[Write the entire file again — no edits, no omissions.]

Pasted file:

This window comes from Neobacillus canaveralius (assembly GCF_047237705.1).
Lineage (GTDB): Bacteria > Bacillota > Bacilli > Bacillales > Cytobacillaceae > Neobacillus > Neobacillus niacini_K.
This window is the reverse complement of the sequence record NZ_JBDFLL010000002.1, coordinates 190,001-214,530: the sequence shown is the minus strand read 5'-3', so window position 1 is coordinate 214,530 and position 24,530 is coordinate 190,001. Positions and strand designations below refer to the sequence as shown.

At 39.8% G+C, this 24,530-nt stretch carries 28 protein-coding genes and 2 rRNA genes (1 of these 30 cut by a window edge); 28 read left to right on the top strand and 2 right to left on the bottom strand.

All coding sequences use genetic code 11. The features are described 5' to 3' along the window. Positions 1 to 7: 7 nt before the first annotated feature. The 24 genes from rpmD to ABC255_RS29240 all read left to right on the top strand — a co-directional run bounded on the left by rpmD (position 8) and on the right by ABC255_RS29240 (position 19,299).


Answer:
This window comes from Neobacillus canaveralius (assembly GCF_047237705.1).
Lineage (GTDB): Bacteria > Bacillota > Bacilli > Bacillales > Cytobacillaceae > Neobacillus > Neobacillus niacini_K.
This window is the reverse complement of the sequence record NZ_JBDFLL010000002.1, coordinates 190,001-214,530: the sequence shown is the minus strand read 5'-3', so window position 1 is coordinate 214,530 and position 24,530 is coordinate 190,001. Positions and strand designations below refer to the sequence as shown.

At 39.8% G+C, this 24,530-nt stretch carries 28 protein-coding genes and 2 rRNA genes (1 of these 30 cut by a window edge); 28 read left to right on the top strand and 2 right to left on the bottom strand.

All coding sequences use genetic code 11. The features are described 5' to 3' along the window. Positions 1 to 7: 7 nt before the first annotated feature. The 24 genes from rpmD to ABC255_RS29240 all read left to right on the top strand — a co-directional run bounded on the left by rpmD (position 8) and on the right by ABC255_RS29240 (position 19,299).